By Maria Gallegos (FORT SAM HOUSTON, Texas)April 3, 2009
FORT SAM HOUSTON, Texas - Spc. Aaron Davis, D Company, 2nd Battalion, 503rd Infantry, 173rd Airborne Brigade Combat Team, received the Silver Star and Purple Heart March 27 at Brooke Army Medical Center for his valor while serving as an infantryman during his deployment in Afghanistan.
While Davis and his team were patrolling in northeast Afghanistan, July 13, 2008, Taliban fighters attacked the surrounding area, causing Davis to take action on the battlefield.
During combat, Davis was hit with shrapnel to his right leg from a rocket-propelled grenade. Even though he was injured, he remained on the battlefield to assist three injured Soldiers to a medical evacuation helicopter.
"I wanted to help those who had more severe injuries than I did," said Davis. As he returned from the helicopter, he was hit again. This time, the shrapnel was scattered throughout his body, arms and face.
"Blood was everywhere, I couldn't see, I was hurting everywhere. I didn't want to leave the premises or leave my comrades, but this time I had no choice," added Davis. More than 70 family members, comrades and medical staff took time out of their schedules to show their respect for his bravery, sacrifice, dedication and service to our country.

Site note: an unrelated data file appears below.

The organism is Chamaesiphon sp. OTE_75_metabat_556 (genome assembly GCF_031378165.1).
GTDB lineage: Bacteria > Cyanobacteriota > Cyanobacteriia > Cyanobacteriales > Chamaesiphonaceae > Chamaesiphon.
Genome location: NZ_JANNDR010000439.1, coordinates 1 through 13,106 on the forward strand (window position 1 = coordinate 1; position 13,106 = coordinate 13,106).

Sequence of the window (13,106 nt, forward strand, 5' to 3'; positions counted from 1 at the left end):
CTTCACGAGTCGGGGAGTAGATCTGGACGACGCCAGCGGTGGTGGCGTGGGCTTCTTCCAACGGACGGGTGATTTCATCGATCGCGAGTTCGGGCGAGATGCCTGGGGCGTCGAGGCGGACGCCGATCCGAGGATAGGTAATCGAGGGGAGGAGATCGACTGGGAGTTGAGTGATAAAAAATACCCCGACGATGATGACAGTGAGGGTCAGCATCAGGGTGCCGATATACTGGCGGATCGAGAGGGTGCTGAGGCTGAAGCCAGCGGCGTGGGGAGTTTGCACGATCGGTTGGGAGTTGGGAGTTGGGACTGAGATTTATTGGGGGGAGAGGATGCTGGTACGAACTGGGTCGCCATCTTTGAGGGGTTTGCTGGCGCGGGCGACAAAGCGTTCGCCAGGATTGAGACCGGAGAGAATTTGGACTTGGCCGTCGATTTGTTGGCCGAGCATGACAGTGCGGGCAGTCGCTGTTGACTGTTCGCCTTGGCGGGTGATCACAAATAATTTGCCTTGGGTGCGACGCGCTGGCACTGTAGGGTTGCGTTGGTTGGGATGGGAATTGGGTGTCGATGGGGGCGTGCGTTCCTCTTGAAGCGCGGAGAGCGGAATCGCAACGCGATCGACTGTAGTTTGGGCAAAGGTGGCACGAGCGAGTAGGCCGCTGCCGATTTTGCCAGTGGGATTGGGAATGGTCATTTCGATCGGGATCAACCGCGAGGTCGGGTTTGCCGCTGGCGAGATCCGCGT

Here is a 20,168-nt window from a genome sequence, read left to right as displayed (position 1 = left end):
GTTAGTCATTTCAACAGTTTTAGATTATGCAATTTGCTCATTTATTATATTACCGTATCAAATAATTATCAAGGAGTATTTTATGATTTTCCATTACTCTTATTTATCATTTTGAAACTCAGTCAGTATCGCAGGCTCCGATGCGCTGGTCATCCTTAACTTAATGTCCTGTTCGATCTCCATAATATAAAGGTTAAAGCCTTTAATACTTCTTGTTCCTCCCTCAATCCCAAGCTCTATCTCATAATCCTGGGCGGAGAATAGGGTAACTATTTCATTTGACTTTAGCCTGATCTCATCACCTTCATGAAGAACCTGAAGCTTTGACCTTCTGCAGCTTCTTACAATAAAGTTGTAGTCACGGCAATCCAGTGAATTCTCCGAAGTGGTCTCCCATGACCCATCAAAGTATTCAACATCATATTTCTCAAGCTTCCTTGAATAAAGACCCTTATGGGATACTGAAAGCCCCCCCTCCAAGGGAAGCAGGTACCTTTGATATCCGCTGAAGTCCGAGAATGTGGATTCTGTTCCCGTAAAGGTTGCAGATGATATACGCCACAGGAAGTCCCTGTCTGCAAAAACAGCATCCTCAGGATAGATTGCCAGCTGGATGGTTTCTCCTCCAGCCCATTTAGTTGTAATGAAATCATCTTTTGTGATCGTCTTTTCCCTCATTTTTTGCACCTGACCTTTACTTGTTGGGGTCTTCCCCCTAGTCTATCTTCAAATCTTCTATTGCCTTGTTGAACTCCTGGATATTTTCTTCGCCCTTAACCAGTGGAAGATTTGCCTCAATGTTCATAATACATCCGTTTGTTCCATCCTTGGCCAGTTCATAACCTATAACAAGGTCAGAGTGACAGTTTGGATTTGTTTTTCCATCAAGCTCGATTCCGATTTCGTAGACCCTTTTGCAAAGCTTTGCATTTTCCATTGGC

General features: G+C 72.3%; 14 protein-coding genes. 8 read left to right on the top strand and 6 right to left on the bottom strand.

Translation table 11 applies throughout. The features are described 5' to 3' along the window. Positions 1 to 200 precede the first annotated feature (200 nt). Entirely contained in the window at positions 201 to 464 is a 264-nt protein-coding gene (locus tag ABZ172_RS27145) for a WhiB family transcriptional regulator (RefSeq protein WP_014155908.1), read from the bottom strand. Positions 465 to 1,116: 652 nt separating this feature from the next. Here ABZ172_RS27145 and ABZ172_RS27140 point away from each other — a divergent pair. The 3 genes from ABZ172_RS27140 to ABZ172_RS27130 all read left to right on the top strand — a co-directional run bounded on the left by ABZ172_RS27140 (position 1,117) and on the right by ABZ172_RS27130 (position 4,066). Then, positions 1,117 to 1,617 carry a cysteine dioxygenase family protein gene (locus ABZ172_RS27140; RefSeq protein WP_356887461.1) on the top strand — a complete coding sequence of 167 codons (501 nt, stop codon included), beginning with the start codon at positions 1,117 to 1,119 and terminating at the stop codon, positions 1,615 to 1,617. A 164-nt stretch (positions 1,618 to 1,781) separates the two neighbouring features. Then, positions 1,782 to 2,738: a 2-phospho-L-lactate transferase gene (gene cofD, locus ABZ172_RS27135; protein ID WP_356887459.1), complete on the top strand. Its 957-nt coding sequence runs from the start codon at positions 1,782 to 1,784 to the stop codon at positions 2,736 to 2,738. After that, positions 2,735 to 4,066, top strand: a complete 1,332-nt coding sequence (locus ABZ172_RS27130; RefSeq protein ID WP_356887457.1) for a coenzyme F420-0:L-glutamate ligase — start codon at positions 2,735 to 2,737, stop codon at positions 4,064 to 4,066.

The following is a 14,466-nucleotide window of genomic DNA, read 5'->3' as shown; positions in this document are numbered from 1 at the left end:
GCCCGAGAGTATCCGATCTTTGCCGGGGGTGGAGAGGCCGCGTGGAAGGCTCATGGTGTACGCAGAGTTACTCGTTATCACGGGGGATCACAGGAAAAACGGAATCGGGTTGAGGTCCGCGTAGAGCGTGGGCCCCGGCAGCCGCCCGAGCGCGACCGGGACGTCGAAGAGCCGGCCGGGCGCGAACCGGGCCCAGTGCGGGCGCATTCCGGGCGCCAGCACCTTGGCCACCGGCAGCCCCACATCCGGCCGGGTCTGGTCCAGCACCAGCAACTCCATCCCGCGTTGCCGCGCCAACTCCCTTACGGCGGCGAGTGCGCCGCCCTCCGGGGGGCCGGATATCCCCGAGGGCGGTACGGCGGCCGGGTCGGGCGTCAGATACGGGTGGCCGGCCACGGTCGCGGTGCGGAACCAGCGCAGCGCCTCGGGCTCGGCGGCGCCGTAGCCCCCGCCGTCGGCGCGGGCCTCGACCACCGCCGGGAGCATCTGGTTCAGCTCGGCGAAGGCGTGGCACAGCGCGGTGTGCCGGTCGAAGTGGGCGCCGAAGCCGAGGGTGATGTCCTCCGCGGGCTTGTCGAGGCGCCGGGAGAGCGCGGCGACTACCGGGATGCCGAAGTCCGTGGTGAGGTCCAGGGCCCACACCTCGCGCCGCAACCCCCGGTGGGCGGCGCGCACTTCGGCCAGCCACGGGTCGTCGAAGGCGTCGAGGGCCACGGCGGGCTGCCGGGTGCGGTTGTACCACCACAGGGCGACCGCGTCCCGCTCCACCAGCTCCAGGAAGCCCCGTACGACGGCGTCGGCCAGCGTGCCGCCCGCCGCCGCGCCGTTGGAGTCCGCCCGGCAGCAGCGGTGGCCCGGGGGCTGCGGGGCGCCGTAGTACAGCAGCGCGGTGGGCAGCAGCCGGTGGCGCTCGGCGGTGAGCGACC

"With all my years in the Army, I have never pinned a Silver Star to a Soldier. This ceremony is a huge honor for me," said Brig. Gen. James Gilman, commander, Great Plains Regional Medical Command and Brooke Army Medical Center.
Davlyn Davis, mother of Davis, emphasized the ceremony is not only about her son but also for the ones that perished from the fight.
"They are the true heroes; I'm proud to be a mom of a Soldier. Every-one involved in this journey took extraordinary measures to ensure my son and my family was in good hands," added Mrs. Davis.
The Purple Heart is awarded to members of the Armed Forces of the United States who are wounded by an instrument of war in the hands of the enemy.
The Silver Star is the third highest military decoration that can be awarded to a member of any branch of the United States Armed Forces. It is also the third highest award given for valor, in the face of the enemy.
"Although it's hard to think about what happened in the battlefield, I am glad I was there to help my comrades," said Davis.
Davis remains as an outpatient with BAMC but hopes that when he makes a full recovery he can return to be a squad leader with the Warrior in Transition Unit. "I'd really like to stay on and help out with the other Soldiers who are coming back; I know what it's like. I've been through it," concluded Davis.